Brief Thoughts On: Dead Heat

In the late-21st century, the hottest sensation is FX Racing. Using machines that are part bike and part mechsuit, FX racing has all the thrills of traditional formula 1, with an added dash of vehicular combat!

PHOTO: Makoto closing in on a pink FX MAchine from behind after rounding a tight corner.

Racers are ranked in 4 categories: A, B, C, and D. A-racers are the best of the best, whereas just about anybody can throw together an FX machine to become a D-rank racer. The latter is the case for young Makoto, whose team has big ambitions but low budgets. Just as the financial realities of their situation begin to catch up with them, Makoto’s team receives a mysterious benefactor. A strange fellow by the name of Gou has a top-of-the-line engine just lying around and fiercely believes that Makoto is the one who can conquer the racing world with this rare piece of premium tech.

Dead Heat is a little-known racing anime from 1987. It was produced by Studio Sunrise under the guidance of Beyblade director Toshifumi Kawase, who has also worked on storyboards for numerous entries in Sunrise’s Mobile Suit Gundam franchise. Dead Heat tried to garner interest by marketing itself as “the first 3D anime” only to go relatively unnoticed. It is still rarely talked about today, even in discussions about the history of 3D animation.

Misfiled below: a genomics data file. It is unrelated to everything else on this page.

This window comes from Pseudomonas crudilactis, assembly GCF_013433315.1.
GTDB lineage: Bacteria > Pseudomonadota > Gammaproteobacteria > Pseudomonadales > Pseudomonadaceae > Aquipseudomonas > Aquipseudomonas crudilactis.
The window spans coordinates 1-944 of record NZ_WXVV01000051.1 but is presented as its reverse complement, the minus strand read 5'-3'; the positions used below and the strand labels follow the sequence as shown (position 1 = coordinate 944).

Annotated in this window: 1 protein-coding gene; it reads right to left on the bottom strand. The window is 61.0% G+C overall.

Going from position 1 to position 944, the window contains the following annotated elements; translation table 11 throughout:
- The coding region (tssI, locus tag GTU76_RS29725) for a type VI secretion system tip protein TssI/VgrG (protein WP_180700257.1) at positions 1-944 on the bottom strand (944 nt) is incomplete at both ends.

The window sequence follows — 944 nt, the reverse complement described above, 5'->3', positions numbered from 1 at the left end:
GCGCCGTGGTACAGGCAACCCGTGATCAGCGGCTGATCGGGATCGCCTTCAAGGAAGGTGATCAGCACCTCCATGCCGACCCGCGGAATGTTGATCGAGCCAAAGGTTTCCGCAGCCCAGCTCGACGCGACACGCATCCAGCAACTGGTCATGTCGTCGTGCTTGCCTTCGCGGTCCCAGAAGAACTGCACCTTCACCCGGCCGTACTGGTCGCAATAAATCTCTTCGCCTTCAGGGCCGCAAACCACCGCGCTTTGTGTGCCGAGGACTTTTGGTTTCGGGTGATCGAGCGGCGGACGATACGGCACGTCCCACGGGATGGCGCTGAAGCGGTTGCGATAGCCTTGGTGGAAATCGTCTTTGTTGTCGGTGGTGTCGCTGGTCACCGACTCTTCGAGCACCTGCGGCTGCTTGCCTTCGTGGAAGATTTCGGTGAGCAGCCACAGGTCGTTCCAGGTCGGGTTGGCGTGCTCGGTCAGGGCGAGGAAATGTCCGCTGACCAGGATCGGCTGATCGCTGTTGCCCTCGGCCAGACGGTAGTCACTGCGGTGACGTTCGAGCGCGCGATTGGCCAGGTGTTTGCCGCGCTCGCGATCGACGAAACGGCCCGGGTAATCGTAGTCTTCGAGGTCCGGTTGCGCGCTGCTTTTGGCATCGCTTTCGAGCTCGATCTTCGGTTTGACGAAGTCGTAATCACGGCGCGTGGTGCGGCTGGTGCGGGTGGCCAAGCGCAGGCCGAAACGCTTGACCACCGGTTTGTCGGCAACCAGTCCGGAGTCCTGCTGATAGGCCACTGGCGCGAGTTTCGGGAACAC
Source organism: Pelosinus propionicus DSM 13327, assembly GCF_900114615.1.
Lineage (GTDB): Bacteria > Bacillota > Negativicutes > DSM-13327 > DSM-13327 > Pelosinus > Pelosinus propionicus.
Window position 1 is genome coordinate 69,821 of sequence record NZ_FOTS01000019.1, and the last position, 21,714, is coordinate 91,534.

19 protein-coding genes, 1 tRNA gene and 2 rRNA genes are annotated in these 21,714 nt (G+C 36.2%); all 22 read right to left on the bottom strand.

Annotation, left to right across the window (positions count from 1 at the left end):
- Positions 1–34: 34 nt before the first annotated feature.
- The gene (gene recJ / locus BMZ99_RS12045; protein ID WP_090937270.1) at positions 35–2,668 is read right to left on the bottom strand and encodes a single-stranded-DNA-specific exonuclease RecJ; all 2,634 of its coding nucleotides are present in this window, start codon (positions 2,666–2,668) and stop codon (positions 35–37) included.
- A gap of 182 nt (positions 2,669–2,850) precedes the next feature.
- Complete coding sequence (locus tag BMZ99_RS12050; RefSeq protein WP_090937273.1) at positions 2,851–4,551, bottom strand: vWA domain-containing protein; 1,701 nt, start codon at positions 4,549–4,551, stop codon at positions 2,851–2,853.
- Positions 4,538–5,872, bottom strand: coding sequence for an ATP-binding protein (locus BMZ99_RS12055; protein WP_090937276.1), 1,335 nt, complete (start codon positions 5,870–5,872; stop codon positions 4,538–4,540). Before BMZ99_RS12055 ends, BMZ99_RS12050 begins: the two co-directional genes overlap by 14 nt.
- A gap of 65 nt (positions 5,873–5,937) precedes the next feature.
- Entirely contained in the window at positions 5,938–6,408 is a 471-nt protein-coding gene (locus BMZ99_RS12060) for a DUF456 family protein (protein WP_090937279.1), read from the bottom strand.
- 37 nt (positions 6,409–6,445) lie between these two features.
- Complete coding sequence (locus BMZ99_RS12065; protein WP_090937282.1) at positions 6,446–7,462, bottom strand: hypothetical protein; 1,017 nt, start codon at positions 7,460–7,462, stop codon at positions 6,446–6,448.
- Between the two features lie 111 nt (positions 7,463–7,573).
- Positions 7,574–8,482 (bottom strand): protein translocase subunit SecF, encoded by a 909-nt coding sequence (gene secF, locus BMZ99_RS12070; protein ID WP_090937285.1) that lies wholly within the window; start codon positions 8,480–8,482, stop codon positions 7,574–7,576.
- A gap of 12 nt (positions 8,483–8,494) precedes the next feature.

PHOTO: A green FX Machine tils and its driver fall out, while a blue machine is about to overtake them.

This is at least somewhat unwarranted. The high-speed action scenes and Sunrise’s knack for mechanical design certainly make Dead Heat a joy to watch, but the fancy-schmancy 3D animation clearly came at a cost. The movie only clocks in over 30 minutes if you count the credits and the opening sequence, the latter of which is just 2 minutes of written text explaining the backstory of FX racing. No animation or music to accompany it; you just read.

Almost all of the runtime it does have goes towards racing, tinkering, or otherwise interacting with the FX machines. It’s nice that Dead Heat emphasizes its strengths in doing so, but it makes the movie feel like more of a showcase for the animation rather than a complete package. Its story is left thin and the characters within it are largely forgettable. If you want a sci-fi sports anime with more plot to it, then Azusa Will Help! or Metal Fighter Miku will be far better options. If you just want to relax and watch some sick animated racing though, then Dead Heat has you covered.

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